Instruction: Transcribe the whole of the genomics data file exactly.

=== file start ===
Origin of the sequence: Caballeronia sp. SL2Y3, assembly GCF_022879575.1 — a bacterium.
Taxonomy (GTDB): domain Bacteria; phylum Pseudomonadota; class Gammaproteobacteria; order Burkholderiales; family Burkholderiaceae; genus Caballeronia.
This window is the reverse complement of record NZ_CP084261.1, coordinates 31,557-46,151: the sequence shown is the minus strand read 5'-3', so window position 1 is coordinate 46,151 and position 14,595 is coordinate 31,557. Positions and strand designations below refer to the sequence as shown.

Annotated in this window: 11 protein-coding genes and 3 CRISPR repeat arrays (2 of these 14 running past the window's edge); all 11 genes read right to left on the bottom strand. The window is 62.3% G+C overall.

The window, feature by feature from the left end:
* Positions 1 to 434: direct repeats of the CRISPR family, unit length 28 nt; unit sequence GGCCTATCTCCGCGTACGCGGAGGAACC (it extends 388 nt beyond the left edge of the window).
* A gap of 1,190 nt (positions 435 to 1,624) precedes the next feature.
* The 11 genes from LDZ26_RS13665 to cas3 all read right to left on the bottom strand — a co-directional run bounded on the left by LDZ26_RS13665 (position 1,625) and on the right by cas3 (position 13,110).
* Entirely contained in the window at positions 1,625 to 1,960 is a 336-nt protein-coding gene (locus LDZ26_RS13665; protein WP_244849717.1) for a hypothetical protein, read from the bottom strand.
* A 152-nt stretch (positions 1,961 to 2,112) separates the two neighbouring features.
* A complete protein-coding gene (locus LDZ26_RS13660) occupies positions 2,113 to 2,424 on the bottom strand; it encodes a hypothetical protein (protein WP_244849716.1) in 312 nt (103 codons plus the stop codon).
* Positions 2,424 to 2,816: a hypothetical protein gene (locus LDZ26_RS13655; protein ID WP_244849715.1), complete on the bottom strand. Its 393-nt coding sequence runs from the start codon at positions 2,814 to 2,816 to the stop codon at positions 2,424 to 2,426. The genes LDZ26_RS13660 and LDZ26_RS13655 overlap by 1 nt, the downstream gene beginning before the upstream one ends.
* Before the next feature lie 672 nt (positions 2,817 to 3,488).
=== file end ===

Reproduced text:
Origin of the sequence: Caballeronia sp. SL2Y3, assembly GCF_022879575.1 — a bacterium.
Taxonomy (GTDB): domain Bacteria; phylum Pseudomonadota; class Gammaproteobacteria; order Burkholderiales; family Burkholderiaceae; genus Caballeronia.
This window is the reverse complement of record NZ_CP084261.1, coordinates 31,557-46,151: the sequence shown is the minus strand read 5'-3', so window position 1 is coordinate 46,151 and position 14,595 is coordinate 31,557. Positions and strand designations below refer to the sequence as shown.

Annotated in this window: 11 protein-coding genes and 3 CRISPR repeat arrays (2 of these 14 running past the window's edge); all 11 genes read right to left on the bottom strand. The window is 62.3% G+C overall.

The window, feature by feature from the left end:
* Positions 1 to 434: direct repeats of the CRISPR family, unit length 28 nt; unit sequence GGCCTATCTCCGCGTACGCGGAGGAACC (it extends 388 nt beyond the left edge of the window).
* A gap of 1,190 nt (positions 435 to 1,624) precedes the next feature.
* The 11 genes from LDZ26_RS13665 to cas3 all read right to left on the bottom strand — a co-directional run bounded on the left by LDZ26_RS13665 (position 1,625) and on the right by cas3 (position 13,110).
* Entirely contained in the window at positions 1,625 to 1,960 is a 336-nt protein-coding gene (locus LDZ26_RS13665; protein WP_244849717.1) for a hypothetical protein, read from the bottom strand.
* A 152-nt stretch (positions 1,961 to 2,112) separates the two neighbouring features.
* A complete protein-coding gene (locus LDZ26_RS13660) occupies positions 2,113 to 2,424 on the bottom strand; it encodes a hypothetical protein (protein WP_244849716.1) in 312 nt (103 codons plus the stop codon).
* Positions 2,424 to 2,816: a hypothetical protein gene (locus LDZ26_RS13655; protein ID WP_244849715.1), complete on the bottom strand. Its 393-nt coding sequence runs from the start codon at positions 2,814 to 2,816 to the stop codon at positions 2,424 to 2,426. The genes LDZ26_RS13660 and LDZ26_RS13655 overlap by 1 nt, the downstream gene beginning before the upstream one ends.
* Before the next feature lie 672 nt (positions 2,817 to 3,488).